(Fox News)Fox News host Megyn Kelly has a message for the men accusing Sen. Rand Paul (R-Kentucky) of sexism: "Butt out."
In an Wednesday night interview with Paul, Kelly slammed Paul's male critics who have suggested he is condescending toward female interviewers. Kelly called out NBC host Chuck Todd in particular for saying Paul should be more cautious about how he handles those interviews.
"Chuck Todd came out and said you have to be 'careful' because you attacked two prominent female interviewers," Kelly said. "The Guardian said you were 'condescending' toward female reporters. And I, as a female reporter, will say to Chuck Todd and The Guardian: We don't need your help."
Paul drew headlines earlier in the day when he lectured "Today" host Savannah Guthrie about how to conduct a proper interview after she confronted Paul with questions he said were biased. Some connected the exchange to Paul's February interview in which he shushed CNBC anchor Kelly Evans. But Kelly said Guthrie and Evans were perfectly capable of defending themselves and did not need any "sexist" assistance from others.
"Savannah Guthrie doesn't need your help," Kelly said. "Kelly Evans doesn't need your help. And you are entitled to push back on the interviewer just as much as you would if it were a man. So these male commentators can butt out. We can give as good as we can get.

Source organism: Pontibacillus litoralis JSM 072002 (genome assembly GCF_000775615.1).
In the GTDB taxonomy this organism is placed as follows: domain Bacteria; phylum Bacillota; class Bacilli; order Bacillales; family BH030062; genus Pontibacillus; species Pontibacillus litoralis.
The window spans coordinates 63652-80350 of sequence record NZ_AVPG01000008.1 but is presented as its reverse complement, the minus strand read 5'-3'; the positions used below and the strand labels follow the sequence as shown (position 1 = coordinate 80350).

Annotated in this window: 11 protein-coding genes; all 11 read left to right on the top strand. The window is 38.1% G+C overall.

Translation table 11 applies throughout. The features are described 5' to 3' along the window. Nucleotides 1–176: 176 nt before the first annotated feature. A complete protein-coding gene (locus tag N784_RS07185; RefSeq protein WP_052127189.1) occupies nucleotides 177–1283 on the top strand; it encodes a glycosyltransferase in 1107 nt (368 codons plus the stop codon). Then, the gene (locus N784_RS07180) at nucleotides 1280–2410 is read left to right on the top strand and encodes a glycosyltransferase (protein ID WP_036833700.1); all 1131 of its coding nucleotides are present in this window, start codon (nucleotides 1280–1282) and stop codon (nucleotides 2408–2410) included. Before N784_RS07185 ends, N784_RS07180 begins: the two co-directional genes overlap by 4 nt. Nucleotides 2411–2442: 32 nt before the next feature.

"It's ironic that the people trying to step in and protect these female interviewers are themselves being sexist while they're suggesting that you were sexist," Kelly continued, "because you didn't kowtow, and you weren't polite enough, to your female interviewers."
Kelly did tell Paul, however, that his interviews with Evans and Guthrie raised a "fair" question about whether he was ready for the rigors of the presidential campaign trail. Paul conceded that he needed to improve how he handled the media in general.
"I do lose my cool, and I do lose my temper sometimes, and I should be better at that," Paul said, attributing some of the contentious interviews to the long-distance nature of the discussions. "Can I do better? Yes. Am I sometimes thin-skinned? Yes. But ... when I think of doing an interview with you, I don't think of whether you're a man or woman. I think of an intelligent person who's going to ask me questions."
Business Insider reached out to Todd for comment on Kelly's criticism. He declined to weigh in.
"Thanks for asking, but I cover politicians and policymakers not the media," Todd wrote in an email.
Watch Kelly's full interview with Paul below. (Her pointed comments are at the end.)
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